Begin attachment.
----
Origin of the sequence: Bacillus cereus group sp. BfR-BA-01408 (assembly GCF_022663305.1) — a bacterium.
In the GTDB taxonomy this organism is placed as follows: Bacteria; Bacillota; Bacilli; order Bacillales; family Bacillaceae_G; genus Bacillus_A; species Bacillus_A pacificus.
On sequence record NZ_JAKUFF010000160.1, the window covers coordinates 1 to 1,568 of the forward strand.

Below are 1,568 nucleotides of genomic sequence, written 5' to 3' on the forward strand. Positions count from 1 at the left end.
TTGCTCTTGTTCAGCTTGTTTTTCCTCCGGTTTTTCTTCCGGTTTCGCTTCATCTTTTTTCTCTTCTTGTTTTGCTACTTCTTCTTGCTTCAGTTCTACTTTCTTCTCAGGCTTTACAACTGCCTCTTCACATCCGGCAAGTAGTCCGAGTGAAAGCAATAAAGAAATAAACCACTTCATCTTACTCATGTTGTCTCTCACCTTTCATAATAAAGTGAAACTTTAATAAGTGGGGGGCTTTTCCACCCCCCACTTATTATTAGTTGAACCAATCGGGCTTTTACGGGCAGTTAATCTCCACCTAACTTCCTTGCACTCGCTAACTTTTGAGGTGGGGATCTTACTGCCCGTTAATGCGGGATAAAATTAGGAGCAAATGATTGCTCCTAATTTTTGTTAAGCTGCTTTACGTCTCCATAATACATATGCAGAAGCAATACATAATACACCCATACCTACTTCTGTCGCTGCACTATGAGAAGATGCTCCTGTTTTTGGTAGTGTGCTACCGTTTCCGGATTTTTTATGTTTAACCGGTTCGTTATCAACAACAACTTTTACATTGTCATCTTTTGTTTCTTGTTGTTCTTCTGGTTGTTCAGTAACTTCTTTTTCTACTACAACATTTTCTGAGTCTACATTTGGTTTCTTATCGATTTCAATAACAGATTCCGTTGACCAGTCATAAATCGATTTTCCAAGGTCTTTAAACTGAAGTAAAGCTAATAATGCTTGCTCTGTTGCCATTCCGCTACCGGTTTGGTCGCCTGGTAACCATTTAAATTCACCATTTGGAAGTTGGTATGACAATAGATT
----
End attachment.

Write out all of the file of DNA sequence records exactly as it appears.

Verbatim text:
Origin of the sequence: Bacillus cereus group sp. BfR-BA-01408 (assembly GCF_022663305.1) — a bacterium.
In the GTDB taxonomy this organism is placed as follows: Bacteria; Bacillota; Bacilli; order Bacillales; family Bacillaceae_G; genus Bacillus_A; species Bacillus_A pacificus.
On sequence record NZ_JAKUFF010000160.1, the window covers coordinates 1 to 1,568 of the forward strand.

Below are 1,568 nucleotides of genomic sequence, written 5' to 3' on the forward strand. Positions count from 1 at the left end.
TTGCTCTTGTTCAGCTTGTTTTTCCTCCGGTTTTTCTTCCGGTTTCGCTTCATCTTTTTTCTCTTCTTGTTTTGCTACTTCTTCTTGCTTCAGTTCTACTTTCTTCTCAGGCTTTACAACTGCCTCTTCACATCCGGCAAGTAGTCCGAGTGAAAGCAATAAAGAAATAAACCACTTCATCTTACTCATGTTGTCTCTCACCTTTCATAATAAAGTGAAACTTTAATAAGTGGGGGGCTTTTCCACCCCCCACTTATTATTAGTTGAACCAATCGGGCTTTTACGGGCAGTTAATCTCCACCTAACTTCCTTGCACTCGCTAACTTTTGAGGTGGGGATCTTACTGCCCGTTAATGCGGGATAAAATTAGGAGCAAATGATTGCTCCTAATTTTTGTTAAGCTGCTTTACGTCTCCATAATACATATGCAGAAGCAATACATAATACACCCATACCTACTTCTGTCGCTGCACTATGAGAAGATGCTCCTGTTTTTGGTAGTGTGCTACCGTTTCCGGATTTTTTATGTTTAACCGGTTCGTTATCAACAACAACTTTTACATTGTCATCTTTTGTTTCTTGTTGTTCTTCTGGTTGTTCAGTAACTTCTTTTTCTACTACAACATTTTCTGAGTCTACATTTGGTTTCTTATCGATTTCAATAACAGATTCCGTTGACCAGTCATAAATCGATTTTCCAAGGTCTTTAAACTGAAGTAAAGCTAATAATGCTTGCTCTGTTGCCATTCCGCTACCGGTTTGGTCGCCTGGTAACCATTTAAATTCACCATTTGGAAGTTGGTATGACAATAGATT